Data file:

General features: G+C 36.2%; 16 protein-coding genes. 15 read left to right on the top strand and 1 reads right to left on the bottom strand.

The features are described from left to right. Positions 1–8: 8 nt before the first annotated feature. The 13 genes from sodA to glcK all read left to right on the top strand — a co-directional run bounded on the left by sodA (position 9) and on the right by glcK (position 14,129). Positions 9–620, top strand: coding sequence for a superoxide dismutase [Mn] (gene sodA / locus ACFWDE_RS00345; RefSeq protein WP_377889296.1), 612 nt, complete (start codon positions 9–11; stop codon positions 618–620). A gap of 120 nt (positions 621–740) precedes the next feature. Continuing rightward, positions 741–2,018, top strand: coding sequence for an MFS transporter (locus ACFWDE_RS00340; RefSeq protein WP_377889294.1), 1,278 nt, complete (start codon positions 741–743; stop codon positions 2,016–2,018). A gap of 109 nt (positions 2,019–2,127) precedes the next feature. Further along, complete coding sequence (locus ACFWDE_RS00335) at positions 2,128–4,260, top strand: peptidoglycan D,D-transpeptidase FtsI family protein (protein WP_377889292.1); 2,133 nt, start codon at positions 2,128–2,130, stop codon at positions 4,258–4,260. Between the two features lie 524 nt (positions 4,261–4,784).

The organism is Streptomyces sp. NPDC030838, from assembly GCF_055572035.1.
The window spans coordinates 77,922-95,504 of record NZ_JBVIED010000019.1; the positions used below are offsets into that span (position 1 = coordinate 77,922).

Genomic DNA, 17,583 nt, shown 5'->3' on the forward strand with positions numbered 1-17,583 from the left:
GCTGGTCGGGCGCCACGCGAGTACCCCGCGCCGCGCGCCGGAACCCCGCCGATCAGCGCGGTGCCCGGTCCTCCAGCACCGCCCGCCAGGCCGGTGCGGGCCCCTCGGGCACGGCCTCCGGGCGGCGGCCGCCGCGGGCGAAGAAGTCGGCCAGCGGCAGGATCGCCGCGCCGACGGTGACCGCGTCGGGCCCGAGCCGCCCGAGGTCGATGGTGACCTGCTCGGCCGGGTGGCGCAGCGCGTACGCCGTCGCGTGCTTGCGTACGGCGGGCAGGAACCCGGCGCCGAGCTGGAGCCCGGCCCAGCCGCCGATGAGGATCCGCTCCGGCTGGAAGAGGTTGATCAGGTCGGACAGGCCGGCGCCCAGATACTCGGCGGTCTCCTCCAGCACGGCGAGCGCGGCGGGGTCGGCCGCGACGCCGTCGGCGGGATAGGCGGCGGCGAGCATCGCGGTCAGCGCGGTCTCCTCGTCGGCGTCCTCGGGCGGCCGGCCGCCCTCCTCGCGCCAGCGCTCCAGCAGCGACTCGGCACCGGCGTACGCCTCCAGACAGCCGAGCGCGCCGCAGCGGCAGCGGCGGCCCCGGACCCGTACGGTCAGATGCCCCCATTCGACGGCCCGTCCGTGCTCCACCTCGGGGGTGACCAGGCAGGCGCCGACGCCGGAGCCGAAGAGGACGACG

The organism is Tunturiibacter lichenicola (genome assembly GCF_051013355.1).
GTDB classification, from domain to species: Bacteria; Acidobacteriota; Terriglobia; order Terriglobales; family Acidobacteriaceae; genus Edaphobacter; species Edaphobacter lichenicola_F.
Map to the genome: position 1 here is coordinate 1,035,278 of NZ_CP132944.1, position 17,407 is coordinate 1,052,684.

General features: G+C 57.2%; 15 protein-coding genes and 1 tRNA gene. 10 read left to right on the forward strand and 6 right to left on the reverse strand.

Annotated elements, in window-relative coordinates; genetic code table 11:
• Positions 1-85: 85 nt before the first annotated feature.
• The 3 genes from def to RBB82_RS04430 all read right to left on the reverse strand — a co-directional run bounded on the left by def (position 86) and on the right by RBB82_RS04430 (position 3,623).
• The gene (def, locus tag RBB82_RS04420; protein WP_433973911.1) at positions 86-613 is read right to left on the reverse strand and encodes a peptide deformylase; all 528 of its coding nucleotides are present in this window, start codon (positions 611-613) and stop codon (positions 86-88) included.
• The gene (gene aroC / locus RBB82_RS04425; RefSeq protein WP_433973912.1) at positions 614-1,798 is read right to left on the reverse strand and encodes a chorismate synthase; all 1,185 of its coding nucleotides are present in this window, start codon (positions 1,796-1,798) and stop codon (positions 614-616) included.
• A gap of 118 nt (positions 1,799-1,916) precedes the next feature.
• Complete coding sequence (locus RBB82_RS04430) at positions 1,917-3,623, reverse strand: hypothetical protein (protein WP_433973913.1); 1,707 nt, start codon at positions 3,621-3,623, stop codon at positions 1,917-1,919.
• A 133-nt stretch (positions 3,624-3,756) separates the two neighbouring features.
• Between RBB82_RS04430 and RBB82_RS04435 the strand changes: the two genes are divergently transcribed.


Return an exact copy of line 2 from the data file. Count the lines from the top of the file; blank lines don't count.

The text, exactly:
The features are described from left to right. Positions 1–8: 8 nt before the first annotated feature. The 13 genes from sodA to glcK all read left to right on the top strand — a co-directional run bounded on the left by sodA (position 9) and on the right by glcK (position 14,129). Positions 9–620, top strand: coding sequence for a superoxide dismutase [Mn] (gene sodA / locus ACFWDE_RS00345; RefSeq protein WP_377889296.1), 612 nt, complete (start codon positions 9–11; stop codon positions 618–620). A gap of 120 nt (positions 621–740) precedes the next feature. Continuing rightward, positions 741–2,018, top strand: coding sequence for an MFS transporter (locus ACFWDE_RS00340; RefSeq protein WP_377889294.1), 1,278 nt, complete (start codon positions 741–743; stop codon positions 2,016–2,018). A gap of 109 nt (positions 2,019–2,127) precedes the next feature. Further along, complete coding sequence (locus ACFWDE_RS00335) at positions 2,128–4,260, top strand: peptidoglycan D,D-transpeptidase FtsI family protein (protein WP_377889292.1); 2,133 nt, start codon at positions 2,128–2,130, stop codon at positions 4,258–4,260. Between the two features lie 524 nt (positions 4,261–4,784).